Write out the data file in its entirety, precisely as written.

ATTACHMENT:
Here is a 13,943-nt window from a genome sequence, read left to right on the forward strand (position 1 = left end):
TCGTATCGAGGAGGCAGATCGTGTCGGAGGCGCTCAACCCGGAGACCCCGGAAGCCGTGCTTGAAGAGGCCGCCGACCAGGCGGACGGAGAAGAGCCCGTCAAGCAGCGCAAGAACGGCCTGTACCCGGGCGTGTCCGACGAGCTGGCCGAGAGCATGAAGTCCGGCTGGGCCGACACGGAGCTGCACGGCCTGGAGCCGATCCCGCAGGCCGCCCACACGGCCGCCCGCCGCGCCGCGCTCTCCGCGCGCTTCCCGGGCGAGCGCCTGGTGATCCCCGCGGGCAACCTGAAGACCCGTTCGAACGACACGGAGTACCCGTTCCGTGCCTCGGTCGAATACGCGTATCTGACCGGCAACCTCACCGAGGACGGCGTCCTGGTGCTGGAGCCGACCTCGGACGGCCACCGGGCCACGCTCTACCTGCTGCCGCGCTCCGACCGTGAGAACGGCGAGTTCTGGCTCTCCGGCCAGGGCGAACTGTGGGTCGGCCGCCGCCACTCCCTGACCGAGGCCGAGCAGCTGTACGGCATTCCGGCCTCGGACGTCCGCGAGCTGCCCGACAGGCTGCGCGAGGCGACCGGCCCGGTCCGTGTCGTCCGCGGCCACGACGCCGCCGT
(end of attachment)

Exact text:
Here is a 13,943-nt window from a genome sequence, read left to right on the forward strand (position 1 = left end):
TCGTATCGAGGAGGCAGATCGTGTCGGAGGCGCTCAACCCGGAGACCCCGGAAGCCGTGCTTGAAGAGGCCGCCGACCAGGCGGACGGAGAAGAGCCCGTCAAGCAGCGCAAGAACGGCCTGTACCCGGGCGTGTCCGACGAGCTGGCCGAGAGCATGAAGTCCGGCTGGGCCGACACGGAGCTGCACGGCCTGGAGCCGATCCCGCAGGCCGCCCACACGGCCGCCCGCCGCGCCGCGCTCTCCGCGCGCTTCCCGGGCGAGCGCCTGGTGATCCCCGCGGGCAACCTGAAGACCCGTTCGAACGACACGGAGTACCCGTTCCGTGCCTCGGTCGAATACGCGTATCTGACCGGCAACCTCACCGAGGACGGCGTCCTGGTGCTGGAGCCGACCTCGGACGGCCACCGGGCCACGCTCTACCTGCTGCCGCGCTCCGACCGTGAGAACGGCGAGTTCTGGCTCTCCGGCCAGGGCGAACTGTGGGTCGGCCGCCGCCACTCCCTGACCGAGGCCGAGCAGCTGTACGGCATTCCGGCCTCGGACGTCCGCGAGCTGCCCGACAGGCTGCGCGAGGCGACCGGCCCGGTCCGTGTCGTCCGCGGCCACGACGCCGCCGT